5.4.16.8. Setting a RAID fault policy

LVM RAID handles device failures in an automatic fashion based on the preferences defined by the raid_fault_policy field in the lvm.conf file.
  • If the raid_fault_policy field is set to allocate, the system will attempt to replace the failed device with a spare device from the volume group. If there is no available spare device, this will be reported to the system log.
  • If the raid_fault_policy field is set to warn, the system will produce a warning and the log will indicate that a device has failed. This allows the user to determine the course of action to take.
As long as there are enough devices remaining to support usability, the RAID logical volume will continue to operate.
5.4.16.8.1. The allocate RAID Fault Policy
In the following example, the raid_fault_policy field has been set to allocate in the lvm.conf file. The RAID logical volume is laid out as follows.
# lvs -a -o name,copy_percent,devices my_vg
  LV               Copy%  Devices                                     
  my_lv            100.00 my_lv_rimage_0(0),my_lv_rimage_1(0),my_lv_rimage_2(0)
  [my_lv_rimage_0]        /dev/sde1(1)                                
  [my_lv_rimage_1]        /dev/sdf1(1)                                
  [my_lv_rimage_2]        /dev/sdg1(1)                                
  [my_lv_rmeta_0]         /dev/sde1(0)                                
  [my_lv_rmeta_1]         /dev/sdf1(0)                                
  [my_lv_rmeta_2]         /dev/sdg1(0)
If the /dev/sde device fails, the system log will display error messages.
# grep lvm /var/log/messages 
Jan 17 15:57:18 bp-01 lvm[8599]: Device #0 of raid1 array, my_vg-my_lv, has failed.
Jan 17 15:57:18 bp-01 lvm[8599]: /dev/sde1: read failed after 0 of 2048 at
250994294784: Input/output error
Jan 17 15:57:18 bp-01 lvm[8599]: /dev/sde1: read failed after 0 of 2048 at
250994376704: Input/output error
Jan 17 15:57:18 bp-01 lvm[8599]: /dev/sde1: read failed after 0 of 2048 at 0:
Input/output error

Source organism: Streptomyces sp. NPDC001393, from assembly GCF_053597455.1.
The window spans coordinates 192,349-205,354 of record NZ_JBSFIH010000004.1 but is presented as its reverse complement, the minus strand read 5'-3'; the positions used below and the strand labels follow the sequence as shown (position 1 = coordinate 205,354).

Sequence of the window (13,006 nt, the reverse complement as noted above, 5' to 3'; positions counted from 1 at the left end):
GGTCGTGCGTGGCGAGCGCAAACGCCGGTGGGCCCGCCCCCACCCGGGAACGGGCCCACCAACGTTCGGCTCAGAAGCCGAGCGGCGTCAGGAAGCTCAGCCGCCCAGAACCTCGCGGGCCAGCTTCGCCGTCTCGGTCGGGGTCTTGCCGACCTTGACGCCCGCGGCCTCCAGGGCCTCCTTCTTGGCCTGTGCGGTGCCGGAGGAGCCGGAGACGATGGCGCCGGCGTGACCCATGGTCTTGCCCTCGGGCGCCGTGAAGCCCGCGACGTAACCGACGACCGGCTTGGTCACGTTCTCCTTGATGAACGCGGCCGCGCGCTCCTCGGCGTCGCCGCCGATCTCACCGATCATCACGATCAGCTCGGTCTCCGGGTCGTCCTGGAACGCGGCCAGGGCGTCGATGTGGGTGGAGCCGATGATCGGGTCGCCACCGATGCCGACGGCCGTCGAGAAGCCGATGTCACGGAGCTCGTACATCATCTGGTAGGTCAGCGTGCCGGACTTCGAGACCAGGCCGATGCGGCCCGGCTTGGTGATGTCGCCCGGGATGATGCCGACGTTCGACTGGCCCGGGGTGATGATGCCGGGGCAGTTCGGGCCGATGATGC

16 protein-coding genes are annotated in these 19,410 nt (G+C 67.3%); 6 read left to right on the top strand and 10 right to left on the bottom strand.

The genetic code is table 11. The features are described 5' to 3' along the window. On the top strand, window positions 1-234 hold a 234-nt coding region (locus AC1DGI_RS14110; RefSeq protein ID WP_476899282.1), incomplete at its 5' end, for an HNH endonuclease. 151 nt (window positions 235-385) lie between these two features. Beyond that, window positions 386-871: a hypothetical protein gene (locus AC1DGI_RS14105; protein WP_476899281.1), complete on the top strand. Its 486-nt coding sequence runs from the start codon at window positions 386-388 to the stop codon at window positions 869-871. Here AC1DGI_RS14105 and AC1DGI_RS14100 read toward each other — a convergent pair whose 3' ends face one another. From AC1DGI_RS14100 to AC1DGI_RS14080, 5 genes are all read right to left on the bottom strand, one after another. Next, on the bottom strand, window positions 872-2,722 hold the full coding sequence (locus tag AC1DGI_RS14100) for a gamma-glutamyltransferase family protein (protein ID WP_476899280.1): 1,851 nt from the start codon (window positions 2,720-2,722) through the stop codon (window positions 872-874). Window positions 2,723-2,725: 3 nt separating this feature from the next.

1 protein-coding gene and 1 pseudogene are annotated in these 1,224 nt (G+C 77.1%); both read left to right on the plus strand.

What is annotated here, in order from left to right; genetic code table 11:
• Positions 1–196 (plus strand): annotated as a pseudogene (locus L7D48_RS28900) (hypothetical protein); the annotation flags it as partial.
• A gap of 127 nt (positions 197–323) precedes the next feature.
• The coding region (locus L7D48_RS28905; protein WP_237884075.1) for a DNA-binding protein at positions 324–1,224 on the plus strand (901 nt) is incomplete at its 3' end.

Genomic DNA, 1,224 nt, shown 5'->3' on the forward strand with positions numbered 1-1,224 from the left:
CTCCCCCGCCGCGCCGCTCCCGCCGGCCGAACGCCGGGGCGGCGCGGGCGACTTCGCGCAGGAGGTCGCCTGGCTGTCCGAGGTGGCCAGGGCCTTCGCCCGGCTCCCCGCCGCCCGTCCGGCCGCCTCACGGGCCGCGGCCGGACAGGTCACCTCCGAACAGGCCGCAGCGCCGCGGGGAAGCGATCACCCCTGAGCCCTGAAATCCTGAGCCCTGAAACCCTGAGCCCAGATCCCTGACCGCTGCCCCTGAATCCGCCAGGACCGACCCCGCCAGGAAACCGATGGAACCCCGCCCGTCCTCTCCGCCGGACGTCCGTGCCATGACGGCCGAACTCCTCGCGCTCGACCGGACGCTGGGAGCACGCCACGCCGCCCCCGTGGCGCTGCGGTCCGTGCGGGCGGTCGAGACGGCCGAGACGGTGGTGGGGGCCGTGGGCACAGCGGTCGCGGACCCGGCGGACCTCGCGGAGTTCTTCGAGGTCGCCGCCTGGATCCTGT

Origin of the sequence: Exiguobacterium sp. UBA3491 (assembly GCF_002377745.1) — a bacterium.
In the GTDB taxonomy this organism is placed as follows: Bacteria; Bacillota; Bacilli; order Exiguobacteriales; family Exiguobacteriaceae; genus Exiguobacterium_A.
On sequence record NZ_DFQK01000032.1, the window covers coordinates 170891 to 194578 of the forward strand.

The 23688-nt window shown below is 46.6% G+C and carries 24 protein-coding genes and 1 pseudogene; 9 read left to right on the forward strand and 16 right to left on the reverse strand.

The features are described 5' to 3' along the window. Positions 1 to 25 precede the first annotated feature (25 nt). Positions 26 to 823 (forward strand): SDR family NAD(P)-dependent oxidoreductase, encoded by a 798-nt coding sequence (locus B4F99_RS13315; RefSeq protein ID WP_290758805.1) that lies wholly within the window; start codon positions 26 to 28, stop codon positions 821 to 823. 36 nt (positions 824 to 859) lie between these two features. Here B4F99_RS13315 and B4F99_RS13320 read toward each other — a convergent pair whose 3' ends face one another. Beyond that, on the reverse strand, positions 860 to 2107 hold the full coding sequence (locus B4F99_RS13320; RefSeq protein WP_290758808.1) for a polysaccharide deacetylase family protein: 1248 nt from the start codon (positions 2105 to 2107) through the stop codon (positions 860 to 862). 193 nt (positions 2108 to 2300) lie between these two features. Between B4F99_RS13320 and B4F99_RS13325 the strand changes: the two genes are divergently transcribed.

Jan 17 15:57:18 bp-01 lvm[8599]: /dev/sde1: read failed after 0 of 2048 at
4096: Input/output error
Jan 17 15:57:19 bp-01 lvm[8599]: Couldn't find device with uuid
3lugiV-3eSP-AFAR-sdrP-H20O-wM2M-qdMANy.
Jan 17 15:57:27 bp-01 lvm[8599]: raid1 array, my_vg-my_lv, is not in-sync.
Jan 17 15:57:36 bp-01 lvm[8599]: raid1 array, my_vg-my_lv, is now in-sync.
Since the raid_fault_policy field has been set to allocate, the failed device is replaced with a new device from the volume group.
# lvs -a -o name,copy_percent,devices vg
  Couldn't find device with uuid 3lugiV-3eSP-AFAR-sdrP-H20O-wM2M-qdMANy.
  LV            Copy%  Devices                                     
  lv            100.00 lv_rimage_0(0),lv_rimage_1(0),lv_rimage_2(0)
  [lv_rimage_0]        /dev/sdh1(1)                                
  [lv_rimage_1]        /dev/sdf1(1)                                
  [lv_rimage_2]        /dev/sdg1(1)                                
  [lv_rmeta_0]         /dev/sdh1(0)                                
  [lv_rmeta_1]         /dev/sdf1(0)                                
  [lv_rmeta_2]         /dev/sdg1(0)
Note that even though the failed device has been replaced, the display still indicates that LVM could not find the failed device. This is because, although the failed device has been removed from the RAID logical volume, the failed device has not yet been removed from the volume group. To remove the failed device from the volume group, you can execute vgreduce --removemissing VG.
If the raid_fault_policy has been set to allocate but there are no spare devices, the allocation will fail, leaving the logical volume as it is. If the allocation fails, you have the option of fixing the drive, then deactivating and activating the logical volume, as described in Section 5.4.16.8.2, “The warn RAID Fault Policy”. Alternately, you can replace the failed device, as described in Section 5.4.16.9, “Replacing a RAID device”.